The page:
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Rod Smith

Stardust Not Accepting Reservations

22 June 2006

LAS VEGAS -- The Stardust no longer is accepting hotel reservations past Nov. 1, and some industry observers expect that to move up to Oct. 1.

Industry observers say the Riviera, Circus Circus and Palace Station can expect to see a bump in hotel reservations as regular guests at the Stardust look for similarly priced accommodations on the Strip.

The Stardust, which will be torn down early next year to make way for Boyd Gaming's $4 billion Echelon Place, has stopped taking room and event reservations for Nov. 1 and beyond.

Previously, the company said it would accept reservations into December.

However, the Strip resort's catering staff last week began calling organizations that had scheduled events or were in discussions about holding them at the Stardust after Nov. 1 and told them that the hotel would close on that date.

Boyd Gaming spokesman Rob Stillwell confirmed that no reservations are being accepted for the property after Nov. 1, although the company still intends to keep the resort open past November if it can be staffed properly.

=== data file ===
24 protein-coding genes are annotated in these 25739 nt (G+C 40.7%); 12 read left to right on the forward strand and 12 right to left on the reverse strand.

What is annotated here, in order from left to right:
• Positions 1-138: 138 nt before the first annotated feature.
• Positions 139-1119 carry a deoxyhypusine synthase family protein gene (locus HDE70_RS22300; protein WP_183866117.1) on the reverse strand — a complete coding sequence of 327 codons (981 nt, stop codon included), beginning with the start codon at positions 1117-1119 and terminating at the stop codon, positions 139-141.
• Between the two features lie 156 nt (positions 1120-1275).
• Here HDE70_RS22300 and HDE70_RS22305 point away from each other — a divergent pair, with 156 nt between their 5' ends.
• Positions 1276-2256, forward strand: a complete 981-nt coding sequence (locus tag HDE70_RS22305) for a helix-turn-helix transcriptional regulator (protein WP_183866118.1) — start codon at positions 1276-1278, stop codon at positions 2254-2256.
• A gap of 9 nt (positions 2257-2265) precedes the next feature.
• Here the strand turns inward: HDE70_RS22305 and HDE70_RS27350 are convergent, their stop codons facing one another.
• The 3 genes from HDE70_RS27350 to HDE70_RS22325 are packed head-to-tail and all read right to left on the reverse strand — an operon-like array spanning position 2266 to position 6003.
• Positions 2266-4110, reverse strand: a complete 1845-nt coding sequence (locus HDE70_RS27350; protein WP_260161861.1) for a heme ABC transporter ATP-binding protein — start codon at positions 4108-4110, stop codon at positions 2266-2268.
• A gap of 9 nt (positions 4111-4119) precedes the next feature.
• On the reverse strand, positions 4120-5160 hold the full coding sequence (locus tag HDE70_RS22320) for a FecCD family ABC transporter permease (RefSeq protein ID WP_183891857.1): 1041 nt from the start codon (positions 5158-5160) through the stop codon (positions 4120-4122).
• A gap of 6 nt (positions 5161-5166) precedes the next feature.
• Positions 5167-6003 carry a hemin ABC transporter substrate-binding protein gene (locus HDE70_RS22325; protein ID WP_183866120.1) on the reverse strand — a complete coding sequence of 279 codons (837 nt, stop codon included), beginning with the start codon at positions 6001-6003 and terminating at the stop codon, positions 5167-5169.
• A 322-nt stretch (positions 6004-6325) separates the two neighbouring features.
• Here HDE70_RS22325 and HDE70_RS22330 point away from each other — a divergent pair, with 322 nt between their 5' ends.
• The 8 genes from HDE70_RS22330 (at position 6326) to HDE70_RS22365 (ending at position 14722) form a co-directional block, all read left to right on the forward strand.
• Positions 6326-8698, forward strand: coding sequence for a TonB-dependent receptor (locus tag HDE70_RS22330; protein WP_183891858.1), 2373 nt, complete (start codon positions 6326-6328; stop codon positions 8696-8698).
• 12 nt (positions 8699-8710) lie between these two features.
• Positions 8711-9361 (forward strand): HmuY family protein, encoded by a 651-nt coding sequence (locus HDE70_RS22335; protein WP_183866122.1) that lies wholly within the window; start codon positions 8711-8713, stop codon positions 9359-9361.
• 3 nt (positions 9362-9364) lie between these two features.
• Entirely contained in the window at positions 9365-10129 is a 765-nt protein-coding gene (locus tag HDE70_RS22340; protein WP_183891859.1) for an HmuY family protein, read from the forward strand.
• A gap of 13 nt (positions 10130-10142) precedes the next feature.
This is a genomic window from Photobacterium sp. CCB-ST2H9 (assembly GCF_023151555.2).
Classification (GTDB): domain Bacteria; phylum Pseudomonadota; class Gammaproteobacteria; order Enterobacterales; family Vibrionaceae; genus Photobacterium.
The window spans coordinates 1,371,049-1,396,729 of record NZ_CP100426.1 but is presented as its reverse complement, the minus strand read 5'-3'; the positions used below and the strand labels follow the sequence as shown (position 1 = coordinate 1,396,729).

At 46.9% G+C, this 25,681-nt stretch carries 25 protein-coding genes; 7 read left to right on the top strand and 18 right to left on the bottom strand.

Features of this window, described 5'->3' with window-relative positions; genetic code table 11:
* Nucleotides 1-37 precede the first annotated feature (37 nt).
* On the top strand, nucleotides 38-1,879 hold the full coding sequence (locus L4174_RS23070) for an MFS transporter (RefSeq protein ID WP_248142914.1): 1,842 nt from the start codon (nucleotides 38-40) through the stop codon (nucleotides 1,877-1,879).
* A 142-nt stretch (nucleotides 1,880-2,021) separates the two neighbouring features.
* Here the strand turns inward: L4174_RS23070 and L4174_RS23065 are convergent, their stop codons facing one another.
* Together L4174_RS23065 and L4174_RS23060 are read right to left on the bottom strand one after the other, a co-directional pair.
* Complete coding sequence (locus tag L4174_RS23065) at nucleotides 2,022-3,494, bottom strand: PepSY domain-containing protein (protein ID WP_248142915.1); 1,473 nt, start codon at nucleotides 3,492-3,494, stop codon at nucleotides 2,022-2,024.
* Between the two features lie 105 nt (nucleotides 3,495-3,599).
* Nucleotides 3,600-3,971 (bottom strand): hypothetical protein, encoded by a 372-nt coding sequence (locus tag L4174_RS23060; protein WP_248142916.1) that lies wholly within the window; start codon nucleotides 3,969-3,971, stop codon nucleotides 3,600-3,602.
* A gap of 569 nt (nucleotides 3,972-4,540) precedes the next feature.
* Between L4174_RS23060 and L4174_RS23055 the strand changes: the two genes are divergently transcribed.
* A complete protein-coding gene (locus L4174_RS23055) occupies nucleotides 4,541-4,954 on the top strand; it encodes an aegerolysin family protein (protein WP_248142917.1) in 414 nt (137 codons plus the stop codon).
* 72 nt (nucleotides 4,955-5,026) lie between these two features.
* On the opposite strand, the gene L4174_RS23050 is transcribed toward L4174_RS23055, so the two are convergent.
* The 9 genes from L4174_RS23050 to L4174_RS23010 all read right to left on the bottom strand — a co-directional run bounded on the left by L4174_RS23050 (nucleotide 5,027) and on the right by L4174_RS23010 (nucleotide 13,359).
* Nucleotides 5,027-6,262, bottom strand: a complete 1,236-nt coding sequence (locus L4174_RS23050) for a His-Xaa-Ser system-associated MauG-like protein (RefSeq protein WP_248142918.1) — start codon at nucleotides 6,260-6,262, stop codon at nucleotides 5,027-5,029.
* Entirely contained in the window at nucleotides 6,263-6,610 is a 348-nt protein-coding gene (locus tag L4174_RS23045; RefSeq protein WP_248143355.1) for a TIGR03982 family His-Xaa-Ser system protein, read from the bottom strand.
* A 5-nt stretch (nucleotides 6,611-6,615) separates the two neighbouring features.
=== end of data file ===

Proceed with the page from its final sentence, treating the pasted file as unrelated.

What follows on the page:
"We're hoping to continue operation (unless) employee ranks become a problem," he said.

Stillwell said the company is concerned that it will not be able to maintain customer service standards after Nov. 1 because of employee migration to other properties, retirements and other factors.

Stillwell said the Stardust even could move the date for not accepting reservations forward to Oct. 1 if too many employees leave the property quickly.

"We're just being extremely cautious about the last two months of the year," Stardust general manager Tony Taeubel said.

The company is in the process of relocating workers to other local Boyd Gaming properties, but it is unclear how quickly the transfers will take place, Stillwell and Taeubel said.

Stillwell said several events planned after Nov. 1, which he did not identify, had been canceled, but no room reservations have been canceled yet.

"It's easier to turn the tap back on (if we decide to stay open longer) than it is to turn it off," he said.

Stillwell also said the company has been particularly sensitive to event planners because meetings and conventions require more elaborate planning beyond hotel reservations.

Stillwell also said Boyd Gaming has 11 other resorts in the Las Vegas area to which it can refer customers.

Industry insiders long have speculated that the Stardust would be closed by Halloween, and now they are speculating that it will be shut down by Oct. 1.

"It's no easy trick to keep booking rooms when the market knows you're going to close any day now, date uncertain," said one competitor who asked not to be named.

He and other Stardust neighbors are marketing themselves actively to Boyd Gaming customers in light of the development of the 5,300-room Echelon Place, although they are hesitant to discuss their promotional efforts publicly.

"I wouldn't call it poaching. They're going to be closed for a good four years, and I'd rather pick up their customers than have one of our competitors get them," another competitor who asked not to be named said.